I Googled 'congressman salary' the other day and according to Senate gov the salary for Senators representatives and delegates is $174,000 a year so a year of work for you is the equivalent of almost four years of work for me. I'm $24,000 above the federal poverty guidelines definition of poor. It would take nine people working full-time for a year at $10 an hour to match y'all's salary. I also read that each senator has authorized $40,000 dollars for state office furniture and furnishings, and this amount is increased each year to reflect inflation.

That $40,000 a year for furniture is $360 more than the federal poverty guidelines for a family of seven, and yet here I am begging you on behalf of the 15 million children living in poverty in the United States—on behalf of the one in three kids under the age of five and nearly 100,000 children in my state of West Virginia living in poverty—to not change anything about these federal poverty guidelines until you can make them relevant and reflect what poverty really looks like today.

You have a $40,000 dollar furniture allotment. West Virginia has a median income of $43,000 and some change. People are working full-time and are hungry. Kids are about to be kicked off the free and reduced lunch rolls because of changes y'all want to make to SNAP, even though 62 percent of West Virginia SNAP recipients are families with children—the very same children who cannot take a part-time job because their parents will die without insurance. People are working full-time in this country for very little money.


They're not poor enough to get help. They don't make enough to get by. They're working while their rationing their insulin and their skipping their meds because they can't afford food and healthcare at the same time.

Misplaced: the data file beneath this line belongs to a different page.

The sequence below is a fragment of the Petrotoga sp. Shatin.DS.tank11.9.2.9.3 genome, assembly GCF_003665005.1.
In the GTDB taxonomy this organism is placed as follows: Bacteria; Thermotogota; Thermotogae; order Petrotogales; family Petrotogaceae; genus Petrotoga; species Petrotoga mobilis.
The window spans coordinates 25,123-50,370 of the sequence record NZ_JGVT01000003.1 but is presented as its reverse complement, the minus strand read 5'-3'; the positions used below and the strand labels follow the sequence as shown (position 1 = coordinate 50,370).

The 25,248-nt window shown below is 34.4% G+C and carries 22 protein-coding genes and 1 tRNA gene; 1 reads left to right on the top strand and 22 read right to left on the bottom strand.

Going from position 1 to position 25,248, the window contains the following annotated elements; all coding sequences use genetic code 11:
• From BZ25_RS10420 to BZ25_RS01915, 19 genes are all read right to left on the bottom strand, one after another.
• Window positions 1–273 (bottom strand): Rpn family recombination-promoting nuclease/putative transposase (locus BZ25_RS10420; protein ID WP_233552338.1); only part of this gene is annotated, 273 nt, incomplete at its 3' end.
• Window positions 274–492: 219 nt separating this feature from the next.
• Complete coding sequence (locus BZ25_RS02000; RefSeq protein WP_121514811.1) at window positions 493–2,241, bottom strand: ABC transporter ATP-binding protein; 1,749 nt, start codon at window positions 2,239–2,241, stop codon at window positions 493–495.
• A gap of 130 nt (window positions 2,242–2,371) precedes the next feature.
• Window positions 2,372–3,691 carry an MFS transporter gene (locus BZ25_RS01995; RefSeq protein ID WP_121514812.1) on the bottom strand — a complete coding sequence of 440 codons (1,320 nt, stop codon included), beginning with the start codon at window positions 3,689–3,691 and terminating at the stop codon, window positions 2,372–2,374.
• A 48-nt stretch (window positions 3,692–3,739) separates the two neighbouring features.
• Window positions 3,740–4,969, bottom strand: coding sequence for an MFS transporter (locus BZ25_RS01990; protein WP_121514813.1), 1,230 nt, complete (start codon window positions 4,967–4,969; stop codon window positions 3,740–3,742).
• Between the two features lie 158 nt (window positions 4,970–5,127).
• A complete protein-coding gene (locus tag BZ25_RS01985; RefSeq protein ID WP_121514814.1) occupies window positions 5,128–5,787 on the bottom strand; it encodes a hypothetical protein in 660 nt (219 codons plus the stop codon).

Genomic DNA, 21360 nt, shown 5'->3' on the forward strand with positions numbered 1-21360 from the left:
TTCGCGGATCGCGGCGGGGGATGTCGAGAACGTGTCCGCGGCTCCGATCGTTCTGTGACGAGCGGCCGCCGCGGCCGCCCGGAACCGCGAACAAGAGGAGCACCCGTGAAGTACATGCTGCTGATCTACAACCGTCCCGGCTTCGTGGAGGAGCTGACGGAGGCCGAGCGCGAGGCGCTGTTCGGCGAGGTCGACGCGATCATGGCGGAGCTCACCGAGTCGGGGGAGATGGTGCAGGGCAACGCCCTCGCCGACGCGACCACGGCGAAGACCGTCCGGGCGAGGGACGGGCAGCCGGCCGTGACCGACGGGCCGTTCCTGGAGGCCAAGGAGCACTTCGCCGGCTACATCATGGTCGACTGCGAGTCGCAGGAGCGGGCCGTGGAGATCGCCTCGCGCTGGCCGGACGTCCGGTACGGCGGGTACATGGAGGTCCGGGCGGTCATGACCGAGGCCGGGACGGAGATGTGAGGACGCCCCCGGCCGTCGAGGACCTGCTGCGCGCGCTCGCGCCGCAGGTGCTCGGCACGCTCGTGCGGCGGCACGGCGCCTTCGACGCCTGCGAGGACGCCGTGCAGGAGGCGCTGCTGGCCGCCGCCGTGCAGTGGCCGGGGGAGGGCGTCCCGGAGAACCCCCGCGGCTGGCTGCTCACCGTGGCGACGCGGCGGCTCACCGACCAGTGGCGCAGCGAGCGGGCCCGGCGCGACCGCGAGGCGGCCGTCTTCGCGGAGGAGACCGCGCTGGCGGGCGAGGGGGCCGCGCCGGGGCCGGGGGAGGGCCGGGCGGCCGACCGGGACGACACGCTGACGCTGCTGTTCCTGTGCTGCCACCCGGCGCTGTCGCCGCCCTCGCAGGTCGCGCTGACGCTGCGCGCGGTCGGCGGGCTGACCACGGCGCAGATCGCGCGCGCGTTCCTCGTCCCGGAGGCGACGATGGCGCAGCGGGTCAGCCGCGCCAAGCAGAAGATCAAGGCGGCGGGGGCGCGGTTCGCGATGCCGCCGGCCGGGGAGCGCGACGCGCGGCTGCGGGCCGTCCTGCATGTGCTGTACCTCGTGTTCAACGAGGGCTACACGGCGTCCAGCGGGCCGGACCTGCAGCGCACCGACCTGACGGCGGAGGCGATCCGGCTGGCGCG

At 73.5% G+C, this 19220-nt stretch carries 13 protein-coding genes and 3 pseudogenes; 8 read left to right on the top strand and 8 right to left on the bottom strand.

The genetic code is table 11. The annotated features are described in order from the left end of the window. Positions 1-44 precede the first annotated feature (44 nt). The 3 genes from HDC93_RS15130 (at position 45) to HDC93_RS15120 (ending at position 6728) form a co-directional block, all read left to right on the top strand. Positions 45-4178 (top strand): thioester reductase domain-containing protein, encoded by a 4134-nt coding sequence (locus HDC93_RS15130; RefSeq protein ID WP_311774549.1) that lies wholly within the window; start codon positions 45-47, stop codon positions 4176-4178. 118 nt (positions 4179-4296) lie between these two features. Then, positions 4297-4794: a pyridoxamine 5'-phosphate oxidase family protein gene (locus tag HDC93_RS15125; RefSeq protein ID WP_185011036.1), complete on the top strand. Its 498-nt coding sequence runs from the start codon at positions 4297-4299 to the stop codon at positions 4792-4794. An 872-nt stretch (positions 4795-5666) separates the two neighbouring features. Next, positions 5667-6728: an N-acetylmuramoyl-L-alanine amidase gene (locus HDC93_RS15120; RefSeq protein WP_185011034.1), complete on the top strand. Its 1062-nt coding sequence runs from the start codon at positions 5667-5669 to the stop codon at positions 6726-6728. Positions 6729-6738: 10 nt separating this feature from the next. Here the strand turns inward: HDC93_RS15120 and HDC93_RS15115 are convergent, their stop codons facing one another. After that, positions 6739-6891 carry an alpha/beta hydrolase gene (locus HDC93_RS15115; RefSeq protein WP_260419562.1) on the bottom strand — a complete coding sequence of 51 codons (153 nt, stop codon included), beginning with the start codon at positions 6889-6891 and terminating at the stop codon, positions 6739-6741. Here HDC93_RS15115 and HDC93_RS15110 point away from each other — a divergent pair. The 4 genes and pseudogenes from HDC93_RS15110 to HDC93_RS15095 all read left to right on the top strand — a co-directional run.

So shame on you. Shame on you, and shame on me, and shame on each and every one of us who haven't rattled the windows of these buildings with cries of outrage at a government that thinks their office furniture is worthy of $40,000 a year and families and children aren't.

I'm not asking you to apologize for your privilege but I'm asking you to see past it. There are 46 million Americans living in poverty doing the best they know how with what they have and we, in defense of children and families, cannot accept anything less from our very own government."

In addition to Hutchison's testimony, a coalition of 26 patient organizations, including the American Cancer Society Action Network, American Heart Association, and United Way, wrote a joint letter opposing the proposed lowering of the poverty line, stating:

"The current Official Poverty Measure (OPM) is based on an old formula that already does not fully capture those living in poverty and does not accurately reflect basic household expenses for families, including by underestimating child care and housing expenses. The proposed changes to the inflation calculation would reduce the annual adjustments to the poverty measure and therefore may exacerbate existing weaknesses, putting vulnerable Americans – including those with serious and chronic diseases – at great risk. Further lowering the poverty line would also give policymakers and the public less credible information about the number and characteristics of Americans living in poverty."

Pop Culture

One moment in history shot Tracy Chapman to music stardom. Watch it now.

She captivated millions with nothing but her guitar and an iconic voice.

Imagine being in the crowd and hearing "Fast Car" for the first time

While a catchy hook might make a song go viral, very few songs create such a unifying impact that they achieve timeless resonance. Tracy Chapman’s “Fast Car” is one of those songs.

So much courage and raw honesty is packed into the lyrics, only to be elevated by Chapman’s signature androgynous and soulful voice. Imagine being in the crowd and seeing her as a relatively unknown talent and hearing that song for the first time. Would you instantly recognize that you were witnessing a pivotal moment in musical history?

For concert goers at Wembley Stadium in the late 80s, this was the scenario.

Keep ReadingShow less

Tater Tots, fresh out of the oven.

It’s hard to imagine growing up in America without Tater Tots. They are one of the most popular kiddie foods, right up there with chicken nuggets, peanut butter and jelly sandwiches and macaroni and cheese. The funny thing is the only reason Tater Tots exist is that their creators needed something to do with leftover food waste.